FIU And Mayor Suarez Give Big Wins To Pragmatic Environmentalists

Ethan Suquet/Guest Columnist

In Biscayne Bay, residents have spent the last couple of weeks dealing with daunting challenges in their local environment because of an unprecedented “fish kill,” in which countless fish have washed up on their boat ramps and next to their sea walls, giving off a terrible odor that residents have had to endure. The cause of this mess is relatively straightforward: low dissolved oxygen in the water caused by higher temperatures and lower water quality. 

According to Rachel Silverstein, the Executive Director of the Waterkeeper Alliance, contributing factors include “Stormwater, sewage leaks, septic tanks, and fertilizer.” All of these factors kill seagrass in the bay area, which, in turn, kills the fish that have been popping up on the shores in recent days. 

In the days since, we have seen both a public-private partnership emerge between FIU and the Frost Science Museum to address this issue alongside responsible government action by Miami’s Mayor Suarez. 

To help get at the root of this issue in the short term, the team of scientists from Frost, alongside the team from FIU’s College of Arts, Science, and Education decided to directly address the problems related to the low levels of dissolved oxygen. Through an airline installation into the water, the two teams are bringing much-needed oxygen into the water, which the marine life needs for short-term survival. Although after this necessary effort, the question remains: if the water quality continues to deteriorate won’t that just continue to lead to lower levels of dissolved oxygen and kill the fish later on anyways?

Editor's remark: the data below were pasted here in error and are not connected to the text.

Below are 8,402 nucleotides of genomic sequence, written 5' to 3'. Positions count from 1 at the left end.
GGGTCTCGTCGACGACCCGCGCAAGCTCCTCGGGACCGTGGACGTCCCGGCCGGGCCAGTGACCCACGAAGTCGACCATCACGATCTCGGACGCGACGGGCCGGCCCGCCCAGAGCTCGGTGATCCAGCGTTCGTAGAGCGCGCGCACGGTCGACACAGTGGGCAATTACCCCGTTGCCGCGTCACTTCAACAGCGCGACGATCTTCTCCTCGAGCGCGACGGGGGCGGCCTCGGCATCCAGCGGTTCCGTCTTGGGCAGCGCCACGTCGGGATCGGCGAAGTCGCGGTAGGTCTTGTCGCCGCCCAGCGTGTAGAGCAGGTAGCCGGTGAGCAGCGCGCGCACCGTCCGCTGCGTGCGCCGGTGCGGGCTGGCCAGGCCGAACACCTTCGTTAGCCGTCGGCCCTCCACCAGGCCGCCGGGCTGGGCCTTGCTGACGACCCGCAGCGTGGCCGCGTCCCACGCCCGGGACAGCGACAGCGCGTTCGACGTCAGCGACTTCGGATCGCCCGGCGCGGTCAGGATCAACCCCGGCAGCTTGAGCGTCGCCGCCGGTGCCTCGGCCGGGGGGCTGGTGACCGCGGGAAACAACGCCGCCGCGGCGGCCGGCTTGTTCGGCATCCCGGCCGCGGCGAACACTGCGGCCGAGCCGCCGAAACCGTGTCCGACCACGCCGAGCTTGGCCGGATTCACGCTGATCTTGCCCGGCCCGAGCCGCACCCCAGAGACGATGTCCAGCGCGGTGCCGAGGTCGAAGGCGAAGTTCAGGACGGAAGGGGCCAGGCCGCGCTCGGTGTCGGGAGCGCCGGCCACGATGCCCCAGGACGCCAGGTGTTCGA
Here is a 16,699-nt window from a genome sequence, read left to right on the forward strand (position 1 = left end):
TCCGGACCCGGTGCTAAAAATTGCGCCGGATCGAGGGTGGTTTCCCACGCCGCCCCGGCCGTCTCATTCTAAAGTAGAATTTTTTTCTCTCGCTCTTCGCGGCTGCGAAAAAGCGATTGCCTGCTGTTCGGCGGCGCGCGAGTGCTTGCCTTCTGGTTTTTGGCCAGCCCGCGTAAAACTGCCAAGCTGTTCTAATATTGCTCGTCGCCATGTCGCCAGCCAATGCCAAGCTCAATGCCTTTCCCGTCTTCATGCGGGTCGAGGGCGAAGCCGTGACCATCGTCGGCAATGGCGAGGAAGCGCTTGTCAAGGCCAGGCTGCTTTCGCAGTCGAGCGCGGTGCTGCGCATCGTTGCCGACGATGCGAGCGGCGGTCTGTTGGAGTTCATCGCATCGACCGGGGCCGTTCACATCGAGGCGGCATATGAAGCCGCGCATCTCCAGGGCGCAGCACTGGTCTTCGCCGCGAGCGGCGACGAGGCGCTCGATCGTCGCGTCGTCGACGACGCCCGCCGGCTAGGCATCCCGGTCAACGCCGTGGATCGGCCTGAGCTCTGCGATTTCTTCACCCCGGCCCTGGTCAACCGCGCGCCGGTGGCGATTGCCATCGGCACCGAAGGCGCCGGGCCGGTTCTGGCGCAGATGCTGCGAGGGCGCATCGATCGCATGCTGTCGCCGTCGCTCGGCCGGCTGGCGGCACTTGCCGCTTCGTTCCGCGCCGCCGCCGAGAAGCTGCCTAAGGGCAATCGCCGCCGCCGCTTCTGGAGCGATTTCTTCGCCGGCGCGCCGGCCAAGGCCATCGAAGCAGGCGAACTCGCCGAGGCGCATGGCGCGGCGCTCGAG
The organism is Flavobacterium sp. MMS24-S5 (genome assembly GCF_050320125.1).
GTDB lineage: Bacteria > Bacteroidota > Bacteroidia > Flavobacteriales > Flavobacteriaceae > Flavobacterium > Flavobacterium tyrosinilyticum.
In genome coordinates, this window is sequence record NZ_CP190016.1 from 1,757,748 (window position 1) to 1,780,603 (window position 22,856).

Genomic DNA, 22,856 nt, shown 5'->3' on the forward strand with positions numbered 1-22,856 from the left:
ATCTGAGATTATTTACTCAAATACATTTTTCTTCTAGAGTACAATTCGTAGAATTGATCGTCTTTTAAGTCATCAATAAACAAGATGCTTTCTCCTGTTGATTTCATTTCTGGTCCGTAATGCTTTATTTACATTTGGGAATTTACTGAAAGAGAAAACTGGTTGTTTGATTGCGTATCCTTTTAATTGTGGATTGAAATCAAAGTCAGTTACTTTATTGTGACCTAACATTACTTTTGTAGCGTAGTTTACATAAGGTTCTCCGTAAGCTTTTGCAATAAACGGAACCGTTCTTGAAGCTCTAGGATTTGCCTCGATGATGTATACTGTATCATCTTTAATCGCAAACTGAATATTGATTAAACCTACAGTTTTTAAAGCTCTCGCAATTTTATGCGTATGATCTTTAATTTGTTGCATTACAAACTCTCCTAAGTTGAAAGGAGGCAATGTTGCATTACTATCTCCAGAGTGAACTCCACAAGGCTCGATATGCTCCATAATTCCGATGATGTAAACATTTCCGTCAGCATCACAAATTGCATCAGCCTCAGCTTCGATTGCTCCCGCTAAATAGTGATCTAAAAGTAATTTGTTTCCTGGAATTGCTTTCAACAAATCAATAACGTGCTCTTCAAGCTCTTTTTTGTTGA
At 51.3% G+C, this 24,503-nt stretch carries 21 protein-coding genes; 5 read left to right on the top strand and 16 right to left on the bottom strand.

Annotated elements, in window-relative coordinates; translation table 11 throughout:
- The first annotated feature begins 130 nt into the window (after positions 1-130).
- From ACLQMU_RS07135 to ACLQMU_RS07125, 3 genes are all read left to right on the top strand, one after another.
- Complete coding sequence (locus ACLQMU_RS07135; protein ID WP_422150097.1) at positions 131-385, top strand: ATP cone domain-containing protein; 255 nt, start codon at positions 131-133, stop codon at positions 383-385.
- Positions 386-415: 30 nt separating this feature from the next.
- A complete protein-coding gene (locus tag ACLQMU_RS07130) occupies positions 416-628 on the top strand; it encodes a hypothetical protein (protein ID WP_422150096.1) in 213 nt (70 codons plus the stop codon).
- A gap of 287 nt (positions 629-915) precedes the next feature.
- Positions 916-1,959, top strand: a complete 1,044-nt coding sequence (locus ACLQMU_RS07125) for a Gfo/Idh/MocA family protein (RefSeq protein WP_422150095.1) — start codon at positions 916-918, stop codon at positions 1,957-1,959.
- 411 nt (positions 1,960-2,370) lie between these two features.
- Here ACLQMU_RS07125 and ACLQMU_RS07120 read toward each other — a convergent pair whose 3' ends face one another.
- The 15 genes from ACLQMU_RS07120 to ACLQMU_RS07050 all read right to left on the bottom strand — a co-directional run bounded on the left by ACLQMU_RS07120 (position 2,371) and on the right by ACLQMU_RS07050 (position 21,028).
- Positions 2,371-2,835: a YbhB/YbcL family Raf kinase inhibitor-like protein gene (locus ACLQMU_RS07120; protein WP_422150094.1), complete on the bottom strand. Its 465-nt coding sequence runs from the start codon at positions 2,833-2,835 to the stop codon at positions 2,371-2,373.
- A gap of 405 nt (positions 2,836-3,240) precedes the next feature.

This is where the responsible targeted investments that Mayor Suarez is promoting come into play, with only $270,000 out of a city budget that exceeds $1 billion, Mayor Suarez is pushing for infrastructure improvements that will make lasting improvements in local water quality and prevent future “fish kill” events in Biscayne Bay. With the $270,000 in targeted investment, we will see the installation of 1,000 inlet filters and pollution control devices which according to Mayor Suarez will help filter sediments, pesticides and plastics.

These moves have been praised by the Waterkeeper Alliance and local environmental advocates for good reason. They provide a model for pragmatic environmentalism that ought to be emulated with other challenges our planet faces. The environmental movement should not be about promoting broad governmental takeovers, but rather about both public and private institutions taking responsible actions to protect the world around us without overly burdening our taxpayers or hurting the economy. 

Mayor Suarez, the Frost Science Museum and FIU’s College of Arts, Science and Education have all been fantastic examples of what this approach ought to look like with their leadership on the Biscayne Bay Fish Kill issue and they should be commended for their efforts.

Ethan Suquet is a sophomore political science major at Florida International University. He is also the Regional Director for Southeastern Florida at the American Conservation Coalition.


The opinions presented within this page do not represent the views of PantherNOW Editorial Board. These views are separate from editorials and reflect individual perspectives of contributing writers and/or members of the University community.

Featured image from FIU Flickr. 

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